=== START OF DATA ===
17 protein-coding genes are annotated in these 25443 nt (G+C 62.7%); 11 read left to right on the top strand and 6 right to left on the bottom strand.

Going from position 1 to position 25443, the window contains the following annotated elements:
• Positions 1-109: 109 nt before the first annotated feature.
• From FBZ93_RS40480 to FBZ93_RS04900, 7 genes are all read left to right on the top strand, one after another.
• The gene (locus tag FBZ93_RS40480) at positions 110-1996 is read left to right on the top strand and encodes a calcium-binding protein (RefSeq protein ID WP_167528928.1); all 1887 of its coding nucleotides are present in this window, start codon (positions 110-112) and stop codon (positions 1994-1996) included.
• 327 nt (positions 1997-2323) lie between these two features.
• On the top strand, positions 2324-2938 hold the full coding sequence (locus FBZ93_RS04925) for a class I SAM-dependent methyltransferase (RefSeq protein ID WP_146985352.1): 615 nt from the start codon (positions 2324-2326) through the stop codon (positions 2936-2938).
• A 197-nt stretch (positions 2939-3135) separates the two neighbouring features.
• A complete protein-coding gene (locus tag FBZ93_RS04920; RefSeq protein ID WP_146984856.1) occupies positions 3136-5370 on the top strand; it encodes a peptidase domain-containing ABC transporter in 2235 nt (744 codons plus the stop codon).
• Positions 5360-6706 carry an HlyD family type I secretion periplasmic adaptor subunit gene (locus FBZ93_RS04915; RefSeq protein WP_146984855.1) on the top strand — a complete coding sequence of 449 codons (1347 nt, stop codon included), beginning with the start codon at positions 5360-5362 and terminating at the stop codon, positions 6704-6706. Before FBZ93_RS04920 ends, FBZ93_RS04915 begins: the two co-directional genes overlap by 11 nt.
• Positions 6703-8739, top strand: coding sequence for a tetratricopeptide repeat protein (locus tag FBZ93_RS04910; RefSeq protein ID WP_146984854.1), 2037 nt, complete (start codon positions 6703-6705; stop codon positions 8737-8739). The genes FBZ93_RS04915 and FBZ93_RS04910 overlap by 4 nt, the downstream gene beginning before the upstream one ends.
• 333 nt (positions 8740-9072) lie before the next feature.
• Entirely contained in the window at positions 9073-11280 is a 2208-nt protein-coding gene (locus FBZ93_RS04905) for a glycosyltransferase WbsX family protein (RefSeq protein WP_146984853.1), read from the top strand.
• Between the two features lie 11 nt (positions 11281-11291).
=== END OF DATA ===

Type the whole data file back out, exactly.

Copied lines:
17 protein-coding genes are annotated in these 25443 nt (G+C 62.7%); 11 read left to right on the top strand and 6 right to left on the bottom strand.

Going from position 1 to position 25443, the window contains the following annotated elements:
• Positions 1-109: 109 nt before the first annotated feature.
• From FBZ93_RS40480 to FBZ93_RS04900, 7 genes are all read left to right on the top strand, one after another.
• The gene (locus tag FBZ93_RS40480) at positions 110-1996 is read left to right on the top strand and encodes a calcium-binding protein (RefSeq protein ID WP_167528928.1); all 1887 of its coding nucleotides are present in this window, start codon (positions 110-112) and stop codon (positions 1994-1996) included.
• 327 nt (positions 1997-2323) lie between these two features.
• On the top strand, positions 2324-2938 hold the full coding sequence (locus FBZ93_RS04925) for a class I SAM-dependent methyltransferase (RefSeq protein ID WP_146985352.1): 615 nt from the start codon (positions 2324-2326) through the stop codon (positions 2936-2938).
• A 197-nt stretch (positions 2939-3135) separates the two neighbouring features.
• A complete protein-coding gene (locus tag FBZ93_RS04920; RefSeq protein ID WP_146984856.1) occupies positions 3136-5370 on the top strand; it encodes a peptidase domain-containing ABC transporter in 2235 nt (744 codons plus the stop codon).
• Positions 5360-6706 carry an HlyD family type I secretion periplasmic adaptor subunit gene (locus FBZ93_RS04915; RefSeq protein WP_146984855.1) on the top strand — a complete coding sequence of 449 codons (1347 nt, stop codon included), beginning with the start codon at positions 5360-5362 and terminating at the stop codon, positions 6704-6706. Before FBZ93_RS04920 ends, FBZ93_RS04915 begins: the two co-directional genes overlap by 11 nt.
• Positions 6703-8739, top strand: coding sequence for a tetratricopeptide repeat protein (locus tag FBZ93_RS04910; RefSeq protein ID WP_146984854.1), 2037 nt, complete (start codon positions 6703-6705; stop codon positions 8737-8739). The genes FBZ93_RS04915 and FBZ93_RS04910 overlap by 4 nt, the downstream gene beginning before the upstream one ends.
• 333 nt (positions 8740-9072) lie before the next feature.
• Entirely contained in the window at positions 9073-11280 is a 2208-nt protein-coding gene (locus FBZ93_RS04905) for a glycosyltransferase WbsX family protein (RefSeq protein WP_146984853.1), read from the top strand.
• Between the two features lie 11 nt (positions 11281-11291).